23 minute read

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Getting a job offer, especially your first one is incredibly exciting. But before you settle into your new role, there are some critical decisions, options, and information you should know from negotiating

Your salary to understanding what happens to benefits. When you leave your job, we’ll cover 10 critical things every first time or seasoned employee should know. And if you’re thinking well, Laura, I’ve been in the work world for decades. Stay with me. I’m going to cover some often overlooked tips. You need to know too about retirement insurance and how to transition to a new job or even to self-employment. Hey everyone. And welcome back to the money girl podcast. My name is Laura Adams. I’m a leading personal finance and small business expert, and award-winning author. I’ve been writing and hosting this show since 2008. I am so grateful and honored that you keep tuning in and downloading each weekly episode. Thank you for sharing it with your friends, submitting reviews and ratings and subscribing. And by the way, if you don’t have your podcast app set for automatic downloads, be sure to turn on that feature so that you’re going to get each new episode in your player.

As soon as it’s released every Wednesday, I want you to stay subscribed because this show is all about delivering money, tips and advice that will take your financial education to the next level. I’m looking out for you, and I’m always bringing you the best topics to help you make wise decisions and improve your financial life. Sometimes you may not even know the right questions to ask when it comes to your money. So I’m kicking off each show with some of your questions. Before we get into the main topic and for today’s questions, both of them involve employee retirement plan. So they fit in with our theme. The first question is from Christine, who says I’ve been listening to your podcast for a few years now, and it inspired me to open a Roth IRA back in 2017 through the years, my and my husband’s salaries have increased.

If we exceed the Roth IRA income limit as a married couple filing taxes jointly, is there another way to contribute to a Roth? Christine? Thank you so much. I’m so glad to hear that you opened a Roth IRA. Now, if you earn too much for the Roth IRA, remember that there is no income limit on a Roth at work, such as a Roth 401k or a Roth 4 0 3 B. So I’d recommend using those accounts. If that’s an option for you, if it’s not, you could do a backdoor Roth IRA. This involves making a nondeductible or taxable contribution to a traditional IRA, and then converting that money to a Roth IRA. You’ve got to still pay tax on any converted amounts and any of their investment earnings. Plus, if you already have pre-tax money in a traditional IRA tax must be prorated over all your IRAs.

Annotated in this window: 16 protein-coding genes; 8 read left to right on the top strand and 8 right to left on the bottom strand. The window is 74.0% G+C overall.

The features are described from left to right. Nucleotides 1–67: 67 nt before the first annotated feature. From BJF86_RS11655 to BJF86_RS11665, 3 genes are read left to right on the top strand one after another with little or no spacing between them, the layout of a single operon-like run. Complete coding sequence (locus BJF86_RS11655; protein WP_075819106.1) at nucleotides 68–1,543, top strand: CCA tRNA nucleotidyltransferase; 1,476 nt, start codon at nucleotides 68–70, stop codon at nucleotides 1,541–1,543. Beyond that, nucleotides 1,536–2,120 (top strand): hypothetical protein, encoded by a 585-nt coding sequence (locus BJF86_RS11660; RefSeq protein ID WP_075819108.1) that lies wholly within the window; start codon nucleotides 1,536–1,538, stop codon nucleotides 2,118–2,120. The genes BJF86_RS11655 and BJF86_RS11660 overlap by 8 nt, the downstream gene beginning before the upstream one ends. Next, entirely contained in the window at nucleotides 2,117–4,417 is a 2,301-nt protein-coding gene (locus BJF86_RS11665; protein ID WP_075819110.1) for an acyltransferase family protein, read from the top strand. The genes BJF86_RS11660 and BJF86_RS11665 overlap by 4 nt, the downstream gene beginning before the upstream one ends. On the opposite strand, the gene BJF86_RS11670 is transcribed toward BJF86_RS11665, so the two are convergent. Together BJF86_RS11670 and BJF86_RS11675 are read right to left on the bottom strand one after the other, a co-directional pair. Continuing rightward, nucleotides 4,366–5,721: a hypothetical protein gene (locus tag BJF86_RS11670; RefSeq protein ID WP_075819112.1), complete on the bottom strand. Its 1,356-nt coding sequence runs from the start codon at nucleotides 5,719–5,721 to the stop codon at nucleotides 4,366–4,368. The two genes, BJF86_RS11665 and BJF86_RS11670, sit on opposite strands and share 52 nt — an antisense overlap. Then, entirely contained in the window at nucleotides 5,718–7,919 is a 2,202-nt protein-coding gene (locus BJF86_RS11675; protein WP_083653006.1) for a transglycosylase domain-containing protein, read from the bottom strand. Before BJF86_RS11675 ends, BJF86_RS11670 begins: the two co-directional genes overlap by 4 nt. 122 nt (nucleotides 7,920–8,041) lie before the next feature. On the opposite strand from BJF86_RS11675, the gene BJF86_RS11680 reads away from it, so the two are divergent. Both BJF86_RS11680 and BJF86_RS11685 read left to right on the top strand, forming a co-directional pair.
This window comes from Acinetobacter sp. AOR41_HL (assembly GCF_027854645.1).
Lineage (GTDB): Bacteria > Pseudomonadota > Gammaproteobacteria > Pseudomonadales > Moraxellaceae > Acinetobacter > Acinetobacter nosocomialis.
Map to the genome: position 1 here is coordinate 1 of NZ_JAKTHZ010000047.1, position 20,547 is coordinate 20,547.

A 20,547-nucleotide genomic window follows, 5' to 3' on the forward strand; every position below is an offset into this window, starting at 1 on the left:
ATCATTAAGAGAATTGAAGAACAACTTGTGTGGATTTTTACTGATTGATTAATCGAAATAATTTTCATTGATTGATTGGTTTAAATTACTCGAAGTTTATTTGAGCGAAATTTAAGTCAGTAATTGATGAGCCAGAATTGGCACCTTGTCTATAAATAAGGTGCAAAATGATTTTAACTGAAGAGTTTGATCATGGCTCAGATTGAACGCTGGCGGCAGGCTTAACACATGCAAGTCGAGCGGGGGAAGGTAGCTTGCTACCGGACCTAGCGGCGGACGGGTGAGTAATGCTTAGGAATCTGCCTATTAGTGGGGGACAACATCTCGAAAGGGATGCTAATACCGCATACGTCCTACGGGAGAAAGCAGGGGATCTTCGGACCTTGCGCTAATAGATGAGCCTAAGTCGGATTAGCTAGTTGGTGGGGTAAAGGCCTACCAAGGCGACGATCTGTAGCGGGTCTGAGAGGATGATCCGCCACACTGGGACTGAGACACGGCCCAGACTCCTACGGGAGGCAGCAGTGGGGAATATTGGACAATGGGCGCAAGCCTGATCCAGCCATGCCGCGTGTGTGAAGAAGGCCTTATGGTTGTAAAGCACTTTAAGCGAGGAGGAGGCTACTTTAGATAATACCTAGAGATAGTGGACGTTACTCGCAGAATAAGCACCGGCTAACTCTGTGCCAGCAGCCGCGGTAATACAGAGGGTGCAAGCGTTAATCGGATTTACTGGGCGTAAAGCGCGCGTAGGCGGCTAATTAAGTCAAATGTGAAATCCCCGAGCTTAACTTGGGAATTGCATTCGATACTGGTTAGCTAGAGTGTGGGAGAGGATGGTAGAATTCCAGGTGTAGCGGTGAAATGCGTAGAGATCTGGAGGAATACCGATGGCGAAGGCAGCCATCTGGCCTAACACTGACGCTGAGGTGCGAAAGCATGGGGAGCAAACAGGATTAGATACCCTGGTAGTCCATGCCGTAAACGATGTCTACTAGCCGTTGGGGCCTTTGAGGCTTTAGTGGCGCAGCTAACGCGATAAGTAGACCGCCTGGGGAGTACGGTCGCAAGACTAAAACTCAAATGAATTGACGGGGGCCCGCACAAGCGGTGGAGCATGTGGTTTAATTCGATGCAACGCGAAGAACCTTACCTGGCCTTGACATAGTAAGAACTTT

If this gets a little complicated, but basically what it means is that you may not save a whole lot of money. So what I’d like you to do is listen to podcast 666, it’s called what is a backdoor Roth IRA that will give you a lot more information and also give you a workaround strategy that you might consider if you do have a workplace retirement plan. All right, another question comes from Betsy, who says my husband has a 401k with a former employer with over $200,000 in it. Should he open an IRA and do a rollover or roll it into his current 401k plan that say, thank you so much. This is a common dilemma. Knowing what to do with an old retirement plan, he should definitely do a rollover, but there are distinct pros and cons for having funds in an IRA versus in an employer plan, you get more legal protections for funds in a 401k, but you get a lot more flexibility with funds in an IRA.

Since this can get a little complicated, I’m going to refer you to podcast number 652 called five options for your retirement account. When leaving a job, it reviews the options in much more detail than I can cover for you here. And once you listened to that show, I think you’ll have your answer. Thanks again to Christina and Betsy for those great questions. Now let’s get to today’s topic, which is 10 things every first time or seasoned employee, no, the first tip kind of like the foundation for your job. And that is how to negotiate wisely. Two things you’ve got to carefully negotiate when considering a job offer or salary, and if available stock options, be sure to spend some time researching what you should ask for and preparing your talking points for the best outcome note that smaller companies may be more flexible with offering benefits.